The response from UUK to DfE consultation on Lifelong Loan Entitlement.
“The introduction of the LLE is a welcome programme of reform. We believe these reforms can unlock opportunities for learners and deliver on the country’s skills needs. Universities want to work to get the changes right, deliver on the government’s ambitions and ensure future success for all sections of society. To do this, the LLE must be available for all learners and support a plurality of routes into higher education”
…”we believe the following changes are needed to the student finance system:
- The LLE must galvanise interest from all potential learners in society. Learners should enter an education system with opportunity and flexibility at its heart. Broad and consistent eligibility criteria should allow learners to choose how and where they engage with education. In practice, this means setting out wide eligibility criteria to ensure all potential learners can benefit from these reforms.
- To achieve a step-change in learner access we must put information, advice and guidance at the heart of the LLE. While taking advantage of new flexible delivery modes, learners must also have progression pathways. Careers advisers, providers and the LLE portal must effectively communicate the opportunities to learners. This will require an information campaign backed by ongoing support for providers, on knowing what you can study, where and how – treating the entitlement as empowering not a restricted allowance.
- We want to ensure that the policies behind the LLE allow greater flexibility in learning. To increase the number of learners with higher levels of study government should remove Equivalent or Lower Qualification (ELQ) rules and protect student choice. Relaxing ELQ rules will support learners of all ages including those in work and those looking to get back into work or upskill. The system should allow progression both up and down levels. Without this change, the people that businesses need won’t be able to access the relevant training. To do this, UUK recommends:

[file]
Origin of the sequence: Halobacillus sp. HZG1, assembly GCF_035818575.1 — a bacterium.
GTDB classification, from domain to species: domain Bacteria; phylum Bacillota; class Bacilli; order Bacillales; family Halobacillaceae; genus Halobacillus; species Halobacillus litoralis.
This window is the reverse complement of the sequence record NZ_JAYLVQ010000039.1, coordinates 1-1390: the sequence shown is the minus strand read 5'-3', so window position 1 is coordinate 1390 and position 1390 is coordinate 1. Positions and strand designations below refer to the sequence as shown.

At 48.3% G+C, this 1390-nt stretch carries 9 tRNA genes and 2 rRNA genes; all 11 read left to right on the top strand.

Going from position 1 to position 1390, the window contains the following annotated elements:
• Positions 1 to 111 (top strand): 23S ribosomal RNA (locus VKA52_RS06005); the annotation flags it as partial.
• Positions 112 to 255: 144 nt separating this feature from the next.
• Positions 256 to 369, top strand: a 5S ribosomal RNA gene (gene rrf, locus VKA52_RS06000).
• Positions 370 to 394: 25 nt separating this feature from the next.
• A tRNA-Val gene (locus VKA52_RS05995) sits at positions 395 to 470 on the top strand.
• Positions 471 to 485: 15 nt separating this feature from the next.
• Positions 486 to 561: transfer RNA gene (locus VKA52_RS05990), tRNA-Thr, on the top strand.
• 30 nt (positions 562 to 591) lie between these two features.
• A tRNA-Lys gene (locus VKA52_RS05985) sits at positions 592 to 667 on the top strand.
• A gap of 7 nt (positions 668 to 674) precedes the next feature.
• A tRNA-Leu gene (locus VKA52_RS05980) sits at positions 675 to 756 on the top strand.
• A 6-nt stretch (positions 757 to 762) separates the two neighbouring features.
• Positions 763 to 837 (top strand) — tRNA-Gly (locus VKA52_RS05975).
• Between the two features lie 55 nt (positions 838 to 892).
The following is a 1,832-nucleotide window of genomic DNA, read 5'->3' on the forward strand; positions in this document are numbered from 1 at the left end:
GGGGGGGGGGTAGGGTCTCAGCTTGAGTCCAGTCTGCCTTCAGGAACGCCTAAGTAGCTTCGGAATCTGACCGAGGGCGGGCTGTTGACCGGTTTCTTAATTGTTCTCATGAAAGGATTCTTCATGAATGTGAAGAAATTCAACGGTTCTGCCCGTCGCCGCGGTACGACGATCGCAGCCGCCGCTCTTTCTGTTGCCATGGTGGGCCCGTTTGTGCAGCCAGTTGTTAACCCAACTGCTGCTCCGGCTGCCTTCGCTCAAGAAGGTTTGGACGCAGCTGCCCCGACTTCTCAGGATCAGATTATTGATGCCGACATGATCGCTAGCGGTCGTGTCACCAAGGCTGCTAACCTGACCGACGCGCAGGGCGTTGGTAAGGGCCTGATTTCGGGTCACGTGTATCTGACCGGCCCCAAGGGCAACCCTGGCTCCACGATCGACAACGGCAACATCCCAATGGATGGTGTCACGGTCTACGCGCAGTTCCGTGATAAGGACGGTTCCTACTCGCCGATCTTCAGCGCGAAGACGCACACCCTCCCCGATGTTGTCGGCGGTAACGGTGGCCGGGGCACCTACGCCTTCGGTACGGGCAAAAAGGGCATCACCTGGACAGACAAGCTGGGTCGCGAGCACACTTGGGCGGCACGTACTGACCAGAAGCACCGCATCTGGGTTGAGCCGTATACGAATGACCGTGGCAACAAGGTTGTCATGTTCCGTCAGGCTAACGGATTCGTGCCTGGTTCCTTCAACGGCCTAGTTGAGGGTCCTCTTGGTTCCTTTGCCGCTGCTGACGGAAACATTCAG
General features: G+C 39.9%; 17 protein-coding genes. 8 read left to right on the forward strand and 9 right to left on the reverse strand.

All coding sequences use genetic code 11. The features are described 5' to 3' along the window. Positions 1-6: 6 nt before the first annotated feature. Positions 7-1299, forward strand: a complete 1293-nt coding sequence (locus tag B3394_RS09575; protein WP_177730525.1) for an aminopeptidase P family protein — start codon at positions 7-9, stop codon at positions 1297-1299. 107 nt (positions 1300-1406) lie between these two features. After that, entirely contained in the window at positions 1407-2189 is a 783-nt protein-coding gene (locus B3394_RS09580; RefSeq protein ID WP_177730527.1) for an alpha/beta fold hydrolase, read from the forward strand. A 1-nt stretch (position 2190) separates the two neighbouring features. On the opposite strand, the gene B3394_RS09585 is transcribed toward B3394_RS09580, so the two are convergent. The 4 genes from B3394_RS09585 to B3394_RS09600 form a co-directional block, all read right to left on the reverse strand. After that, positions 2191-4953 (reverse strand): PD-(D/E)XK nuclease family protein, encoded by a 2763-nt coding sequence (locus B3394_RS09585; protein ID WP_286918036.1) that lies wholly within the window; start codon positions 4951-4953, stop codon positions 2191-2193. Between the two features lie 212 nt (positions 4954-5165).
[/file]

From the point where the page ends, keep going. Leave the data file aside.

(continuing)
- easing rules prohibiting access to student funding where the learner already has an equivalent or lower qualification
- ending barriers based on a learner’s study intensity (currently an intensity of 25% or greater of a full-time equivalent course)
- removing the requirement to follow a full course for a specified qualification.
- We want the government to use existing regulatory and quality mechanisms to avoid added burden. The government should ensure that delivering modular provision is sustainable and supports the diversity of the sector, and trust in providers to identify and deliver on learner needs and meet demand with provision.
- It’s important that sector agencies are ready and prepared to deal with students studying one module as much as a full degree. For example, the role of UCAS will be important in providing applicant information and support.
- To bring in new learners, we must deliver tailored financial support that responds to different circumstances. Sustainable funding must also be available to providers. Fees and maintenance levels should be proportionate to a full qualification with support to deliver wrap-around support (such as wellbeing support, careers advice and access to facilities) and high-cost modules. It would be suitable for high-cost modules to attract pro-rata teaching grants. The consequences of this not being available would be detrimental to the LLE reform programme. It would disincentives modularisation in many disciplines where there are particular skills shortages. In practical terms, this means a new top up funding model because a modular teaching approach will be more expensive than the linear model we have now.
- There are opportunities to build on successes to date where effective transfer and recognition arrangements already exist. Learning from this, we believe we can develop a clear understanding of the demand for modular learning. Where good work is already in place across the sector, this should be acknowledged and shared. Within providers this will mean building sustainable partnerships with employers and other educational providers.